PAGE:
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Ongoing observations by End Point people

Spree vs Magento: A Feature List Comparison

By Steph Skardal
June 7, 2010

Note: This article was written in June of 2010. Since then, there have been several updates to Spree. Check out the current Official Spree Extensions or review a list of all the Spree Extensions.

This week, a client asked me for a list of Spree features both in the core and in available extensions. I decided that this might be a good time to look through Spree and provide a comprehensive look at features included in Spree core and extensions and use Magento as a basis for comparison. I’ve divided these features into meaningful broader groups that will hopefully ease the pain of comprehending an extremely long list :) Note that the Magento feature list is based on their documentation. Also note that the Spree features listed here are based on recent 0.10.* releases of Spree.

Features on a Single Product or Group of Product

Product reviews and/or ratingsY, extensionY
Product qnaNN
Product seo (url, title, meta data control)NY
Advanced/flexible taxonomyY, coreY
Seo for taxonomy pagesNY
Configurable product searchY, coreY
Bundled products for discountY, extensionY
Recently viewed productsY, extensionY
Soft product support/downloadsY, extensionY, I think so
Product comparisonY, extensionY
Cross sellNY
Related itemsY, extensionY
RSS feed of productsNY
Multiple images per productY, coreY
Product option selection (variants)Y, coreY
WishlistY, extensionY
Send product email to friendY, extensionY
Product tagging / search by taggingNY
BreadcrumbsY, coreY

CMS Features

Blogging functionalityY, extensionY *extension
Static page managementY, extensionY
Media managementNY
Contact us formY, extensionY
PollsY, extensionY

Checkout Support

One page checkoutNY
Guest checkoutY, coreY
SSL SupportY, coreY
DiscountsY, coreY
Gift CertificatesNY
Saved Shopping CartNY
Saved AddressesY, extensionY

Shipping Support

Real time rate lookup (UPS, USPS, Fedex)Y, extensionY
Order trackingNY
Multiple shipments per orderY, coreY
Complex rate lookupY, extensionY
Free shippingY, extensionY

Payment Support

Multiple Payment GatewaysY, coreY
Authorize.netY, coreY
Authorize and capture versus authorize onlyY, coreY
Google CheckoutY, extensionY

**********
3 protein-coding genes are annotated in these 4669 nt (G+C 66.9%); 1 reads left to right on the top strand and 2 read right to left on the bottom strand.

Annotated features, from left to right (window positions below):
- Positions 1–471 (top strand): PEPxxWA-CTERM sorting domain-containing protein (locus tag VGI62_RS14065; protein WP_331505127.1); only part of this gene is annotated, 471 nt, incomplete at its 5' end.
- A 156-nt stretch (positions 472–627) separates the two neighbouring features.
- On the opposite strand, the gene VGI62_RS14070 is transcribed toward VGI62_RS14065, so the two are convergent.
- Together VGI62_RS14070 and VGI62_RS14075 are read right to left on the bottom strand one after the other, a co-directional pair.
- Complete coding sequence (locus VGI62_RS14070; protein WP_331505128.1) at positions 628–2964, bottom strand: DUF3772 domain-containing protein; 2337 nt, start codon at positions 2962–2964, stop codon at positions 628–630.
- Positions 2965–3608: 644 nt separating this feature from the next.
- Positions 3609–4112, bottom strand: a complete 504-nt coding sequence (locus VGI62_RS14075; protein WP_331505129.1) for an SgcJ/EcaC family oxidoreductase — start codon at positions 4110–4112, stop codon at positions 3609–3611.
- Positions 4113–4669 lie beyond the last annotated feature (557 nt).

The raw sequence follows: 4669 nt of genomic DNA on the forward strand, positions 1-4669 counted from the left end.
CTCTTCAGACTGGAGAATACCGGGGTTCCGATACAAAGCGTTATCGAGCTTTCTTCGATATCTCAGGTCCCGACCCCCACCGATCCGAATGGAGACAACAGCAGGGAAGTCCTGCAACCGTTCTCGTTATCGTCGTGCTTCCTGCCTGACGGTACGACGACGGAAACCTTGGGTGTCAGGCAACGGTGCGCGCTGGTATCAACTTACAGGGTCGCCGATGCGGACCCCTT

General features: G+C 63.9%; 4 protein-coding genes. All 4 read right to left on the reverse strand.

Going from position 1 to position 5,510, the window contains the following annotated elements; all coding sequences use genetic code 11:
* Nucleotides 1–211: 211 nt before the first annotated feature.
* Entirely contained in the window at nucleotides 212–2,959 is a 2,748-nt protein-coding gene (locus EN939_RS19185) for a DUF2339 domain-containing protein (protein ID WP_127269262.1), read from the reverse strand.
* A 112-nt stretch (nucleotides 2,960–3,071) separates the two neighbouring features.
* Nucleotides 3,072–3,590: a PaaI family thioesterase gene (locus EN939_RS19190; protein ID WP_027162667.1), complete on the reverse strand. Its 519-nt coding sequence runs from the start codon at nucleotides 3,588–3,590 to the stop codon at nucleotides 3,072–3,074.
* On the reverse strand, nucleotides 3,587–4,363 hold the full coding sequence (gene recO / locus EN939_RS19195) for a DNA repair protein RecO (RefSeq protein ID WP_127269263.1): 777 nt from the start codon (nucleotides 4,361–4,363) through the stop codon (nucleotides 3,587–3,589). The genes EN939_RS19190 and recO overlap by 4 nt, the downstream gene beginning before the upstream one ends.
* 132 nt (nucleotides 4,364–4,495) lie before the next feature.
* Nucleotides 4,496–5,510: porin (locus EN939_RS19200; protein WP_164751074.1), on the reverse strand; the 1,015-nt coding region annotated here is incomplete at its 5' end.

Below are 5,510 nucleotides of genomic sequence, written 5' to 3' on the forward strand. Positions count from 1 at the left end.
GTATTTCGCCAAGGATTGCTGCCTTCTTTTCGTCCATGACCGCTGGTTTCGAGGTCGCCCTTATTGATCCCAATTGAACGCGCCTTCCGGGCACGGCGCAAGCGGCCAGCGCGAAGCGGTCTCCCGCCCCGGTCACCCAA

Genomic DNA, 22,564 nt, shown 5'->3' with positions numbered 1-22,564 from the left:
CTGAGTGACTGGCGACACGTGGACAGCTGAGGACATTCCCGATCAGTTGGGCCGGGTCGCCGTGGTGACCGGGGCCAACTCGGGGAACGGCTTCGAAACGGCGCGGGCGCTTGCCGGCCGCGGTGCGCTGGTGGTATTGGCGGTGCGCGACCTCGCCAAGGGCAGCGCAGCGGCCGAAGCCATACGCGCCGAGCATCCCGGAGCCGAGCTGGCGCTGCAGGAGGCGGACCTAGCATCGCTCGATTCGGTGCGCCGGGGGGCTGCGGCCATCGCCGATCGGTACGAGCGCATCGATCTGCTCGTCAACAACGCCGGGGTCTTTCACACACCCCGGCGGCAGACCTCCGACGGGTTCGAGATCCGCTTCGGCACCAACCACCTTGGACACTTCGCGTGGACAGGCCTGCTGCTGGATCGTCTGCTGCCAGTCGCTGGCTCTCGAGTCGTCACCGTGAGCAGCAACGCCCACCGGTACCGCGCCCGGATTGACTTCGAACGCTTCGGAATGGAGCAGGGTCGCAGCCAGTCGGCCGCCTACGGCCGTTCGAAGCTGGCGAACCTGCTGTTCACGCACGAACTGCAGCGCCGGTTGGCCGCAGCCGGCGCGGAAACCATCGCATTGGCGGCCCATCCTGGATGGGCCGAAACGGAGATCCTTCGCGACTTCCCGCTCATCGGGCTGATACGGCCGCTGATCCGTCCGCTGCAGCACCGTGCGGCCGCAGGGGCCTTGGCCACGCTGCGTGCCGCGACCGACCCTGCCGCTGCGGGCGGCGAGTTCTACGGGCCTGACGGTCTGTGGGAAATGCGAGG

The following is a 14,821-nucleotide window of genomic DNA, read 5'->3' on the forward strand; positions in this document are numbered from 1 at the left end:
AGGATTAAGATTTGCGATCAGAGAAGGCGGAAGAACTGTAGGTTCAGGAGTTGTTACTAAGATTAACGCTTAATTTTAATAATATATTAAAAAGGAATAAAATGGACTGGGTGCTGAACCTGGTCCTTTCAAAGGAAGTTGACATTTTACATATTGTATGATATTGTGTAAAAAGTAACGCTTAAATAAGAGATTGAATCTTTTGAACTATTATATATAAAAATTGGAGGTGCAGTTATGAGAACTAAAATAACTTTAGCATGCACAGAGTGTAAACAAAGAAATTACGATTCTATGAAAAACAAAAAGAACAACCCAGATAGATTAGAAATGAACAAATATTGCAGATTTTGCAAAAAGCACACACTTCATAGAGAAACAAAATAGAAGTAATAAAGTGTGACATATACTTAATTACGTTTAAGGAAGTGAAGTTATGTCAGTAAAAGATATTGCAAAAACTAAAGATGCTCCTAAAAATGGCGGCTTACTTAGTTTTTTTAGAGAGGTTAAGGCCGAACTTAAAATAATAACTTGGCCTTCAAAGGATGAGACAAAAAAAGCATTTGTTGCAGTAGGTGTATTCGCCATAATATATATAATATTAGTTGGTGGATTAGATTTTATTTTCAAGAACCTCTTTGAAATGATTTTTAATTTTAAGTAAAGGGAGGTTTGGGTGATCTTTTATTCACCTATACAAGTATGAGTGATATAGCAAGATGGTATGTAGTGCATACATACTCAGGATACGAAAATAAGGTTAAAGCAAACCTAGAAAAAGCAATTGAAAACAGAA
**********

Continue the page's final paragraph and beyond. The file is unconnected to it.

Paypal ExpressY, extensionY

Admin Features

Sales reportingY, coreY
Sales Management ToolsNY
Inventory managementY, coreY
Purchase order managementNY
Multi-tier pricing for quantity discountsNY
Landing page toolY, extensionY
Batch import and export of productsY, extensionY
Multiple Sales reportsY, coreY
Order fulfillmentY, coreY
Tax Rate ManagementY, coreY

User Account Features

User addressesY, extensionY
Feature rich user preferencesNY
Order tracking historyY, coreY

System Wide Features

ExtensibilityY, coreY
Appearance ThemingY, coreY
Ability to customize appearance at category or browsing levelNY
LocalizationY, coreY
Multi-store, single admin supportY, extensionY
Support for multiple currenciesNY
Web Service APIY, coreY
SEO System wide: sitemap, google base, etcY, extensionY
Google AnalyticsY, coreY
Active communityY, N/AY

The configurability and complexity of each feature listed above varies. Just because a feature is provided within a platform does not guarantee that it will meet the desired business needs. Magento serves as a more comprehensive ecommerce platform out of the box, but the disadvantage may be that adding custom functionality may require more resources (read: more expensive). Spree serves as a simpler base that may encourage quicker (read: cheaper) customization development simply because it’s in Rails and because the dynamic nature of Ruby allows for elegant extensibility in Spree, but a disadvantage to Spree could be that a site with a large amount of customization may not be able to take advantage of community-available extensions because they may not all play nice together.

Rather than focus on the platform features, the success of the development depends on the developer and his/her skillset. Most developers will say that any of the features listed above are doable in Magento, Spree, or Interchange (a Perl-based ecommerce platform that End Point supports) with an unlimited budget, but a developer needs to have an understanding of the platform to design a solution that is easily understood and well organized (to encourage readability and understandability by other developers), develop with standard principles like DRY and MVC-style separation of concerns, and elegantly abstract from the ecommerce core to encourage maintainability. And of course, be able to understand the business needs and priorities to guide a project to success within the given budget. Inevitably, another developer will come along and need to understand the code and inevitably, the business will often use an ecommerce platform longer than planned so maintainability is important.

Please feel free to comment on any errors in the feature list. I’ll be happy to correct any mistakes. Now, off to rest before RailsConf!

ecommerce ruby rails spree cms magento


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